October 17, 2003
Lily Wong Fillmore, a well-known and respected scholar and author of numerous publications on issues related to the education of language minority students in American schools recently shared her knowledge with area educators and other interested individuals gathered in the Fox Auditorium at the University of Maine at Fort Kent.
The session entitled "What teachers need to know about language", was designed for educators, future educators, parents and interested community members.
Fillmore incorporated into her presentation some of the research material she used in her recent publications "What Teachers Need to Know About Language"; "Language in Education"; and "The Loss of Family Languages: Should Educators Be Concerned?"
In her introduction, she stressed how strong monolingual tendencies in our society mean bilingualism can never be taken for granted. In recent years, opposition to bilingual education has resulted in abandonment of programs in places like California, Arizona and Massachusetts.
In her presentation, she touched on the No Child Left Behind legislation and how it will affect bilingual and dual immersion programs. As Fillmore noted "There is nothing in the legislation that prohibits bilingual programs, but there is nothing that supports them either. It does, however, add new pressures that will endanger bilingualism."
Fillmore discussed issues that parents, teachers, and school administrators who support bilingualism and the programs that develop it should be concerned with. She suggested steps they might take to protect the bilingual heritage of the St. John Valley Region, and how to keep federal policies from swamping the programs.
She also spoke about the pressures that school administrators will undergo when they are expected to show "adequate yearly progress", rising test scores, on the annual testing when all students, including children in dual immersion programs, must be included in the assessments. Administrators will have to deal with the support and then sanctions for their schools if they don't make progress.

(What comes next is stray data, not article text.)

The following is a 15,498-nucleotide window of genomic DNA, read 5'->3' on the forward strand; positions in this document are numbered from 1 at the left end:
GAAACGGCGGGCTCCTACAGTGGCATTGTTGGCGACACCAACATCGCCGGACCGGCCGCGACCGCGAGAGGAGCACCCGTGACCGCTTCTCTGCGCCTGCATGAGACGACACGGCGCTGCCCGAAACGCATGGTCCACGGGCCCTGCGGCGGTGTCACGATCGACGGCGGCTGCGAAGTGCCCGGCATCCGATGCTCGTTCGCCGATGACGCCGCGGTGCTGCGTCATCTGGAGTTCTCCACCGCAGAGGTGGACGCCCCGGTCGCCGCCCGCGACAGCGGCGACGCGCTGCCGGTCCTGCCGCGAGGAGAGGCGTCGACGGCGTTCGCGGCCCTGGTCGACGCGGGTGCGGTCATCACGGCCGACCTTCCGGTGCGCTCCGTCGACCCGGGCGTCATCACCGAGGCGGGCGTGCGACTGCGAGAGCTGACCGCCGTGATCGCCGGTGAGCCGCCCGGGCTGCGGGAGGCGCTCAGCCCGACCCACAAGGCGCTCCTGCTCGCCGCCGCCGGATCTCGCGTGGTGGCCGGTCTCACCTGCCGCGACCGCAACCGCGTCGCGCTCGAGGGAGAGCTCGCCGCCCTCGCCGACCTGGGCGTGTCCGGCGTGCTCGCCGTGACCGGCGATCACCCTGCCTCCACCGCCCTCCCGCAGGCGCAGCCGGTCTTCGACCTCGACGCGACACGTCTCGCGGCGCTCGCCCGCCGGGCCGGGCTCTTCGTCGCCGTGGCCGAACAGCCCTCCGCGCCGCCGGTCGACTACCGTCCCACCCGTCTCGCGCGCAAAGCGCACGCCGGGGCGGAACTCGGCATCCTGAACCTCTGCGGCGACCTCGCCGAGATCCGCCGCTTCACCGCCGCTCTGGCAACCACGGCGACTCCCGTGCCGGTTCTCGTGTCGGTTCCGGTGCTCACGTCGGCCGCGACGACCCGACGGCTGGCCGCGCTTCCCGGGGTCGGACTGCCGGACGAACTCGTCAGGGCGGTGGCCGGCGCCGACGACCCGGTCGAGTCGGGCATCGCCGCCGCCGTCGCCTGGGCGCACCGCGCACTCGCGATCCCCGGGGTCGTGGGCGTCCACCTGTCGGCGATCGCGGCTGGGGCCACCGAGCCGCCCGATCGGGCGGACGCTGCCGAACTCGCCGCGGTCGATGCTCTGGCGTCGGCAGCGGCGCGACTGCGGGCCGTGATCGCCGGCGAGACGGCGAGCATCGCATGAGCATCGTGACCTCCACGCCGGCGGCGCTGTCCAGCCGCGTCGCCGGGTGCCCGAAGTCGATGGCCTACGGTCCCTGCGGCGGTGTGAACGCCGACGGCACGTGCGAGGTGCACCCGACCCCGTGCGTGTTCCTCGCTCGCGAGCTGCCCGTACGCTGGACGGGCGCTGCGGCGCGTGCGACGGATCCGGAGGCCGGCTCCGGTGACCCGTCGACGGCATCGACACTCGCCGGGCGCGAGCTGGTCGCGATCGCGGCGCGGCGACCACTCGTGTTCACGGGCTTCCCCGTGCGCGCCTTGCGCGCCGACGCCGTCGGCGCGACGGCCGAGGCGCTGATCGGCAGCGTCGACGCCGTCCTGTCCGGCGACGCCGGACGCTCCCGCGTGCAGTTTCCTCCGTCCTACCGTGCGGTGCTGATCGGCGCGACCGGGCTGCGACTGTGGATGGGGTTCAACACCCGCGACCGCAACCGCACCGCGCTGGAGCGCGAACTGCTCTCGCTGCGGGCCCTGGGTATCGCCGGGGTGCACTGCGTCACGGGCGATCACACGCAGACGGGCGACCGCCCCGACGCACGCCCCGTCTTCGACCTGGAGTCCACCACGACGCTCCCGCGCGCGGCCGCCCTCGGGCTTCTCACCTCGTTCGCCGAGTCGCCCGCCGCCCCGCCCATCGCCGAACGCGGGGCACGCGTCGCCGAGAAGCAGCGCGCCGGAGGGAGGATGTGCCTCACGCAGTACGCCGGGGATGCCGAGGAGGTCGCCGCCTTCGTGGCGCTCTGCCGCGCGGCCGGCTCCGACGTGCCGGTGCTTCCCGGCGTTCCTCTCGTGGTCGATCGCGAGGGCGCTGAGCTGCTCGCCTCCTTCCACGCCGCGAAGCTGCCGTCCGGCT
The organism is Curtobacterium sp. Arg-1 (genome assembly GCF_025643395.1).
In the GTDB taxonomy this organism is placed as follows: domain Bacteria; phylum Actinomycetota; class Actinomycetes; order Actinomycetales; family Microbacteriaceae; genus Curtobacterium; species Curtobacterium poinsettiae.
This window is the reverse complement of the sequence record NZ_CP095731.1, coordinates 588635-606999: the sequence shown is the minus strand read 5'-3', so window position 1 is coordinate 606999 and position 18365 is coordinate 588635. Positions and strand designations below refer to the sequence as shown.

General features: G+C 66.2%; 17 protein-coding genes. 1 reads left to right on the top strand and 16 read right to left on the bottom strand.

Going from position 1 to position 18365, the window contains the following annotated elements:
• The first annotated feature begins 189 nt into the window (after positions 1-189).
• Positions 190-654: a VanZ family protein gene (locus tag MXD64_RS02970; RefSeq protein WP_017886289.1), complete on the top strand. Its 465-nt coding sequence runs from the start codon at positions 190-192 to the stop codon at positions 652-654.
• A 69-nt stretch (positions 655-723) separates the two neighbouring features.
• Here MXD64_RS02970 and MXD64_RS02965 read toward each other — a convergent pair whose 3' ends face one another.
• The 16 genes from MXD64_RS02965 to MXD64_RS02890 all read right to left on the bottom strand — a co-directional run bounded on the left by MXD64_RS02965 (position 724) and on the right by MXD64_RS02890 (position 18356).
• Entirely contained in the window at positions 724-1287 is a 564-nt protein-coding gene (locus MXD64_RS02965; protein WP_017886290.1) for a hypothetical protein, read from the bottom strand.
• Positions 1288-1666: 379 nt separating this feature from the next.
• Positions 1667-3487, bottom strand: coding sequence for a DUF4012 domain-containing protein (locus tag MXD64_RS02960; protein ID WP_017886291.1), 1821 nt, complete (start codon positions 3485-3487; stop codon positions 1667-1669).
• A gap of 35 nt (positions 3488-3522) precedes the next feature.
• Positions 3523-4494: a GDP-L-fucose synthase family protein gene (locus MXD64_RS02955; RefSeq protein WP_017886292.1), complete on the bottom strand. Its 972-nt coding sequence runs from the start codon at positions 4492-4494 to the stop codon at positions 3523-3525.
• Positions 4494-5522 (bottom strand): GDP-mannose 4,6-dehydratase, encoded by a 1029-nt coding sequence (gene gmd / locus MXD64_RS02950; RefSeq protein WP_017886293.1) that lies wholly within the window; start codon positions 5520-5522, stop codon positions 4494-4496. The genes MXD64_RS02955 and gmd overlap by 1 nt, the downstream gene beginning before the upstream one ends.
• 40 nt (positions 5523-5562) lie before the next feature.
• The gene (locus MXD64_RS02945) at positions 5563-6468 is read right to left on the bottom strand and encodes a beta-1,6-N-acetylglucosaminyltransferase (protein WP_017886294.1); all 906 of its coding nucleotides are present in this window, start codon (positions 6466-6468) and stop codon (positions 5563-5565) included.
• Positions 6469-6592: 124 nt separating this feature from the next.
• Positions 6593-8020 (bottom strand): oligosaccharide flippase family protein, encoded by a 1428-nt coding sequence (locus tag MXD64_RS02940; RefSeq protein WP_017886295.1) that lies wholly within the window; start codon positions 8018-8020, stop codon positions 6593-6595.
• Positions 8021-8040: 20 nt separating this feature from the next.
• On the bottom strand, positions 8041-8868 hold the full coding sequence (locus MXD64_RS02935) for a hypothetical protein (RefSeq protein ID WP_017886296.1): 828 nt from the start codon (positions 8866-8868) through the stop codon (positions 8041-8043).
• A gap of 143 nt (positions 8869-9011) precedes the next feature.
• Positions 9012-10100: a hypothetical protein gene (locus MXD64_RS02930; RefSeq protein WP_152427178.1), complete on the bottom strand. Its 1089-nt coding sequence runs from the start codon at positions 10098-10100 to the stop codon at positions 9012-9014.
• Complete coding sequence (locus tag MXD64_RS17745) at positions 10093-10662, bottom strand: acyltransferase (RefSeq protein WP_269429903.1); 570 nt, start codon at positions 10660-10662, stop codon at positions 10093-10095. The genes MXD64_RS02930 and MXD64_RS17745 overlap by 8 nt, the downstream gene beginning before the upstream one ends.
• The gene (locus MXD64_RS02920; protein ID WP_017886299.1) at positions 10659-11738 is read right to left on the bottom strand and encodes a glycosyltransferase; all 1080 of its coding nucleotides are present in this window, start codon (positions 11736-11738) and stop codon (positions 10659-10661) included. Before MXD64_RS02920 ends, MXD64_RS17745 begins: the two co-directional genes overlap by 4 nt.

Fillmore concluded her presentation by summing up the roles of the parents and administrators. "Parents should keep faith in bilingualism, and must develop the language of the home as fully as possible by reading to children, engaging them in talk about experiences and interests. If the language of the home is a minority language, be on the look out for a tendency to shift to English, which is a danger of language loss."
"Given the pressures coming from Washington, administrators will find it tough to keep believing in enrichment programs like dual immersion, especially when test scores are not as high as they could be. It's crucial to believe in enrichment and not in remediation as the means to raise test scores."
Fillmore stated that teachers can't do the job they have to do without the support of parents and school administrators, so it is crucial that they understand what it takes to educate children in two languages, how long it takes for children to master both languages, and why the process is not helped by over-emphasizing test performance.
A professor in the University of California-Berkley's graduate school of education, Fillmore is considered a champion of children for whom English is a second language. Her professional specializations are second language learning and teaching, the education of language minority students, and the socialization of children for learning across cultures.
Over the past 30 years, she has conducted studies of second language learners in school settings. Her most recent study is of the language resources of Alaskan Native children in several Yup'ik villages along the Yukon River.
Fillmore is currently engaged in studies of the academic language demands of high stakes tests such as California's High School Exit Examination and the SAT-9, and considerations of what kind of instructional support is needed by English language learners and speakers of English dialects to deal successfully with such tests and other uses of academic language.
In the past, she has been involved in the revitalization of indigenous languages in the Southwest, and has been working with leaders in several pueblos in New Mexico in support of language programs for the teaching of heritage languages to the children in those communities.
Fillmore is the recent recipient of an award from the Spanish Ministry of Education, Culture and Sports in recognition of her work promoting the learning and use of Spanish by Spanish speaking children in the United States.
The expert on language education was invited to speak at UMFK by assistant professor of education Gil Albert, himself a well-known local expert in the field. Albert has attended several workshops throughout the country at which Fillmore was a presenter.